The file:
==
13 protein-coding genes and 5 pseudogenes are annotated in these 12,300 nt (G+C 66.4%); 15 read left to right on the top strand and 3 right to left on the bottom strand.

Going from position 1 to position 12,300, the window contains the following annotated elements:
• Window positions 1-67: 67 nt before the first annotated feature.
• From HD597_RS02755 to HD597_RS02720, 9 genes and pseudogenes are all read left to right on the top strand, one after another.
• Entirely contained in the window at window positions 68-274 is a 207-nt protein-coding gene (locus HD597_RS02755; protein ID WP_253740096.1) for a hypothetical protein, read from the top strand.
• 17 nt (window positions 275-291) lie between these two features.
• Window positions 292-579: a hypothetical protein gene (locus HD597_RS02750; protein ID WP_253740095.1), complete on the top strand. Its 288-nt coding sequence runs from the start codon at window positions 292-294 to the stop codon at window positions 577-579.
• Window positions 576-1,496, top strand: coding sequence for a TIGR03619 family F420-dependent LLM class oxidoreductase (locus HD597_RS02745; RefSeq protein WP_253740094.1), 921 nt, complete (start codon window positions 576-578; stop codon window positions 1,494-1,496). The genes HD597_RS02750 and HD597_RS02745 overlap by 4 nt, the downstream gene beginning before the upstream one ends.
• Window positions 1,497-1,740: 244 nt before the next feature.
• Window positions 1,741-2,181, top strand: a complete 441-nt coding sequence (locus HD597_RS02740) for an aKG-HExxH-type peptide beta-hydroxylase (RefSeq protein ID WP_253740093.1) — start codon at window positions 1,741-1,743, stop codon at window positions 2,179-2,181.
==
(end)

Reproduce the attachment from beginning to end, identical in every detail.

13 protein-coding genes and 5 pseudogenes are annotated in these 12,300 nt (G+C 66.4%); 15 read left to right on the top strand and 3 right to left on the bottom strand.

Going from position 1 to position 12,300, the window contains the following annotated elements:
• Window positions 1-67: 67 nt before the first annotated feature.
• From HD597_RS02755 to HD597_RS02720, 9 genes and pseudogenes are all read left to right on the top strand, one after another.
• Entirely contained in the window at window positions 68-274 is a 207-nt protein-coding gene (locus HD597_RS02755; protein ID WP_253740096.1) for a hypothetical protein, read from the top strand.
• 17 nt (window positions 275-291) lie between these two features.
• Window positions 292-579: a hypothetical protein gene (locus HD597_RS02750; protein ID WP_253740095.1), complete on the top strand. Its 288-nt coding sequence runs from the start codon at window positions 292-294 to the stop codon at window positions 577-579.
• Window positions 576-1,496, top strand: coding sequence for a TIGR03619 family F420-dependent LLM class oxidoreductase (locus HD597_RS02745; RefSeq protein WP_253740094.1), 921 nt, complete (start codon window positions 576-578; stop codon window positions 1,494-1,496). The genes HD597_RS02750 and HD597_RS02745 overlap by 4 nt, the downstream gene beginning before the upstream one ends.
• Window positions 1,497-1,740: 244 nt before the next feature.
• Window positions 1,741-2,181, top strand: a complete 441-nt coding sequence (locus HD597_RS02740) for an aKG-HExxH-type peptide beta-hydroxylase (RefSeq protein ID WP_253740093.1) — start codon at window positions 1,741-1,743, stop codon at window positions 2,179-2,181.